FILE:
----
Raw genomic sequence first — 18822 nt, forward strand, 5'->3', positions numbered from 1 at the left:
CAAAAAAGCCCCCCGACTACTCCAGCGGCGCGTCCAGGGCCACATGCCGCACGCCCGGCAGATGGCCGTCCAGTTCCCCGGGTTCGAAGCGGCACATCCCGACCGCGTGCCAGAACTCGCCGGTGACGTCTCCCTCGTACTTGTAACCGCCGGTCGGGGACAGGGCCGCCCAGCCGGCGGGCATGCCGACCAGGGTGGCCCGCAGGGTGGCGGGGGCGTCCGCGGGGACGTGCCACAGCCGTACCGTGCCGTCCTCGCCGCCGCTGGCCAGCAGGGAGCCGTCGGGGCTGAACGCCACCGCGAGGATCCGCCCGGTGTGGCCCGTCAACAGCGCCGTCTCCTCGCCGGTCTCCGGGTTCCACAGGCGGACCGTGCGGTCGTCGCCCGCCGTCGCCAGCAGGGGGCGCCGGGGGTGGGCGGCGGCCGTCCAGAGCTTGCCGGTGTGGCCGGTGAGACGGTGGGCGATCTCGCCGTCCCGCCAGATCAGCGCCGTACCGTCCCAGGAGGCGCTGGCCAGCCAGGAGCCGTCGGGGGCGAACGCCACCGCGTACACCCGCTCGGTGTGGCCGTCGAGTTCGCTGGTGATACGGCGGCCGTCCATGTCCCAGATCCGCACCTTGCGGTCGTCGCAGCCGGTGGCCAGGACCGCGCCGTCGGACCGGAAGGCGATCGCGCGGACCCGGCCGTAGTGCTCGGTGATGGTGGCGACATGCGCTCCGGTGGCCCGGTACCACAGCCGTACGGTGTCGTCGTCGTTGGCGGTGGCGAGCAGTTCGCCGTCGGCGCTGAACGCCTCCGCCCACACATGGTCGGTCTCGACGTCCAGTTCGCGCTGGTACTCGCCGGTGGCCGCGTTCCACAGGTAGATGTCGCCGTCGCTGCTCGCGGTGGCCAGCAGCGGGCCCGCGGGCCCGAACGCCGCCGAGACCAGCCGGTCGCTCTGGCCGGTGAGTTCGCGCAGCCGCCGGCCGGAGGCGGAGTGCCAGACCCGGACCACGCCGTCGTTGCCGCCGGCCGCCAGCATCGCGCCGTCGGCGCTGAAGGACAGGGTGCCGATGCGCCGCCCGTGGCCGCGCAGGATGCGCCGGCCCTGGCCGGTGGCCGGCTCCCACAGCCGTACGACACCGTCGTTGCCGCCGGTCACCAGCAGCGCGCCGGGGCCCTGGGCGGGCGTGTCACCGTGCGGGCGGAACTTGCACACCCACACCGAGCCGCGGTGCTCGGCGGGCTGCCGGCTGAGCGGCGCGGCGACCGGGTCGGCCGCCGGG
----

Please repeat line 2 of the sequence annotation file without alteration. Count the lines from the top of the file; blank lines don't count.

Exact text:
CAAAAAAGCCCCCCGACTACTCCAGCGGCGCGTCCAGGGCCACATGCCGCACGCCCGGCAGATGGCCGTCCAGTTCCCCGGGTTCGAAGCGGCACATCCCGACCGCGTGCCAGAACTCGCCGGTGACGTCTCCCTCGTACTTGTAACCGCCGGTCGGGGACAGGGCCGCCCAGCCGGCGGGCATGCCGACCAGGGTGGCCCGCAGGGTGGCGGGGGCGTCCGCGGGGACGTGCCACAGCCGTACCGTGCCGTCCTCGCCGCCGCTGGCCAGCAGGGAGCCGTCGGGGCTGAACGCCACCGCGAGGATCCGCCCGGTGTGGCCCGTCAACAGCGCCGTCTCCTCGCCGGTCTCCGGGTTCCACAGGCGGACCGTGCGGTCGTCGCCCGCCGTCGCCAGCAGGGGGCGCCGGGGGTGGGCGGCGGCCGTCCAGAGCTTGCCGGTGTGGCCGGTGAGACGGTGGGCGATCTCGCCGTCCCGCCAGATCAGCGCCGTACCGTCCCAGGAGGCGCTGGCCAGCCAGGAGCCGTCGGGGGCGAACGCCACCGCGTACACCCGCTCGGTGTGGCCGTCGAGTTCGCTGGTGATACGGCGGCCGTCCATGTCCCAGATCCGCACCTTGCGGTCGTCGCAGCCGGTGGCCAGGACCGCGCCGTCGGACCGGAAGGCGATCGCGCGGACCCGGCCGTAGTGCTCGGTGATGGTGGCGACATGCGCTCCGGTGGCCCGGTACCACAGCCGTACGGTGTCGTCGTCGTTGGCGGTGGCGAGCAGTTCGCCGTCGGCGCTGAACGCCTCCGCCCACACATGGTCGGTCTCGACGTCCAGTTCGCGCTGGTACTCGCCGGTGGCCGCGTTCCACAGGTAGATGTCGCCGTCGCTGCTCGCGGTGGCCAGCAGCGGGCCCGCGGGCCCGAACGCCGCCGAGACCAGCCGGTCGCTCTGGCCGGTGAGTTCGCGCAGCCGCCGGCCGGAGGCGGAGTGCCAGACCCGGACCACGCCGTCGTTGCCGCCGGCCGCCAGCATCGCGCCGTCGGCGCTGAAGGACAGGGTGCCGATGCGCCGCCCGTGGCCGCGCAGGATGCGCCGGCCCTGGCCGGTGGCCGGCTCCCACAGCCGTACGACACCGTCGTTGCCGCCGGTCACCAGCAGCGCGCCGGGGCCCTGGGCGGGCGTGTCACCGTGCGGGCGGAACTTGCACACCCACACCGAGCCGCGGTGCTCGGCGGGCTGCCGGCTGAGCGGCGCGGCGACCGGGTCGGCCGCCGGG